British Columbia

Parents fear online learning changes could force thousands of students to find new schools

Parents of online learning students around B.C. are worried that provincial changes to the system could force thousands to find new schools.

Ministry of Education has overhauled the online learning model for the 2022-23 year

Kaye Banez supports her children Estelle and Lazarus as they work on their school assignments at home. (Gabriel Osorio/CBC News)

Parents of online learning students around B.C. are worried that changes to the system could force thousands to find new schools.

The Ministry of Education intends to introduce a new online learning model starting in the 2022-23 year.

Among the changes, students would be required to attend an online learning school within their district — unless they enrol in a school that has been designated to teach students from across the province.

Almost 76,000 students attend the 69 online learning schools in B.C. Of those students, around 14,000 attend online schools outside of their districts, meaning they might no longer be able to attend the school of their family's choosing.

A flexible learning environment

During the pandemic, the Banez family switched to online learning and never looked back.

"I really saw the growth in both my children," said Kaye Banez — especially with her nine-year-old son Lazarus, who has autism.

"He was hitting academic milestones all the time. All these things that we didn't realize he was able to do because in the school system we were dealing with behaviour all the time."

The living room of the Banez family's Richmond, B.C., home has since been turned into a classroom for Lazarus and his seven-year-old sister Estella. 

The flexibility of online learning and the specialized program offered by a school in Kamloops, B.C., works for the Banez family — but now they're worried that next year they won't be allowed to re-enrol because the school is outside their district.

"Autism and change do not go well together. The transition is so much harder when we've already found our sanctuary of a school," Banez said.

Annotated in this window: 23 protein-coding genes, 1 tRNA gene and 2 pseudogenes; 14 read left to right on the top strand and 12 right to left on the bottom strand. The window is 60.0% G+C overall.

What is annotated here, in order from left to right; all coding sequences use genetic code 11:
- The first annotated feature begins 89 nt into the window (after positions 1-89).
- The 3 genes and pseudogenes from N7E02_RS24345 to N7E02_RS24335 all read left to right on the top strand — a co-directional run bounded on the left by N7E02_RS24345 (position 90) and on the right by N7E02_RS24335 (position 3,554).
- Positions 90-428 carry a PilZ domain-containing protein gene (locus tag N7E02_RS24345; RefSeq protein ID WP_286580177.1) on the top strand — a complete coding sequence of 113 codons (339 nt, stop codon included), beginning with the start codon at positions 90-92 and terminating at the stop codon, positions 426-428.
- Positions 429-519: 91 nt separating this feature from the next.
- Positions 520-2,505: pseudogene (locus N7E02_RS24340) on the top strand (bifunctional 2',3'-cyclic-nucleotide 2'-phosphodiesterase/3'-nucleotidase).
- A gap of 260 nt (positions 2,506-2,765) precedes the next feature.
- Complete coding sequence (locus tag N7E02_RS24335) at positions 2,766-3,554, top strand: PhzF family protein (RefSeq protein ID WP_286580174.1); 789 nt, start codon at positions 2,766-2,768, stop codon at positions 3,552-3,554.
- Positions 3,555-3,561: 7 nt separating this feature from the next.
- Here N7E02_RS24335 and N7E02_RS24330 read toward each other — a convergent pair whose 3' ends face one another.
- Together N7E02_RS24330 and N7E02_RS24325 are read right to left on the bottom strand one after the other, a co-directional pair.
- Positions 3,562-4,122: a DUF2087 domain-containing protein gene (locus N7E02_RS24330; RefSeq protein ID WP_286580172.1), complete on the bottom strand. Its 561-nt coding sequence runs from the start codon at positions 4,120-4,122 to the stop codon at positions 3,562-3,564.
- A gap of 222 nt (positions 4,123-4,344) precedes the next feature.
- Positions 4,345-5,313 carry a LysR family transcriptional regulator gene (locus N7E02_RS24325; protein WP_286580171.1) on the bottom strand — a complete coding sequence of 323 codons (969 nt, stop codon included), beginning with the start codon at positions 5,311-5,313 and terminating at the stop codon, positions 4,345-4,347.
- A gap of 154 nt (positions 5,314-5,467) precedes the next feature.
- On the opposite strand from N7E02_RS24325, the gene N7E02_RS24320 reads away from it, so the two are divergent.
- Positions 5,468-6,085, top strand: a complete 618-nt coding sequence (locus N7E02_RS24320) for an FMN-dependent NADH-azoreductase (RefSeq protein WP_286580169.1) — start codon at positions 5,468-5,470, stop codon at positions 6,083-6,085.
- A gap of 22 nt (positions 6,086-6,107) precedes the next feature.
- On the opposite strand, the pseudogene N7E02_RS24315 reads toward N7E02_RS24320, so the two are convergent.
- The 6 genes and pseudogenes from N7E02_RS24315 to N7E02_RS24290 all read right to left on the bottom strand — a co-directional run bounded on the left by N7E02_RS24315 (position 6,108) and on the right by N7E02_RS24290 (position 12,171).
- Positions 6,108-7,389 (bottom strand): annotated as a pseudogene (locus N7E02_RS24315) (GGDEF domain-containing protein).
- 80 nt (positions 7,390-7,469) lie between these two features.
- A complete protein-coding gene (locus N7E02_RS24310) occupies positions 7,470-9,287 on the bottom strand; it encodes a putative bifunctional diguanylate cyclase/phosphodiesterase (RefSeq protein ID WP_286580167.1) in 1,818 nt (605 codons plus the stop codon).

Estella Banez does her school work on the computer in the family's living room. (Garbiel Osorio/CBC News)

Autism B.C., of which Banez is a board member, has sent an open letter to the ministry expressing concern and asking for clarity around the changes.

It says many families end up choosing schools outside their district because the support they require isn't available in their local school.

Banez says the organization will meet with the ministry in October.

Star Nap chose online learning for her three children — ranging from kindergarten to Grade 6 — because it offered her family greater flexibility. 

The Nap family live in the Comox Valley but the children's online school is based in Powell River, meaning they, too, are at risk of losing the school of their choice.

Nap says online learning creates equity among students.

"For rural families, families up north, Indigenous families in remote communities, online learning is really opening up huge opportunities for them," says Nap.

"It is really levelling the playing field for so many families and that's why these ministry changes are so concerning."

Upcoming consultation

Even though the new online learning model is due to be implemented less than a year from now, parents say details about it remain thin.

According to the Ministry of Education, students and families will be able to choose courses or programs in online schools in their school district or independent school authority — or at a public or independent provincial school, which will be open to students from across B.C.

The ministry says eligible schools are welcome to apply to be provincial providers, but it's unclear how many will be chosen.

"Our goal is to provide the best learning experience possible for students, no matter where they live, and to ensure the least possible disruption to a child's education as we modernize the delivery of online learning programs," the ministry said in a statement.

"The changes are being put in place to support B.C.'s curriculum and ensure every student has equal and consistent access to a quality education."

Banez and Nap say parents haven't been included in the discussions and they're stuck digging for answers.

The ministry says parents and families are invited to voice their concerns at public forums that will be hosted throughout October or through the online learning website. However, the parents say participation in the forums is limited to two parents from each school.


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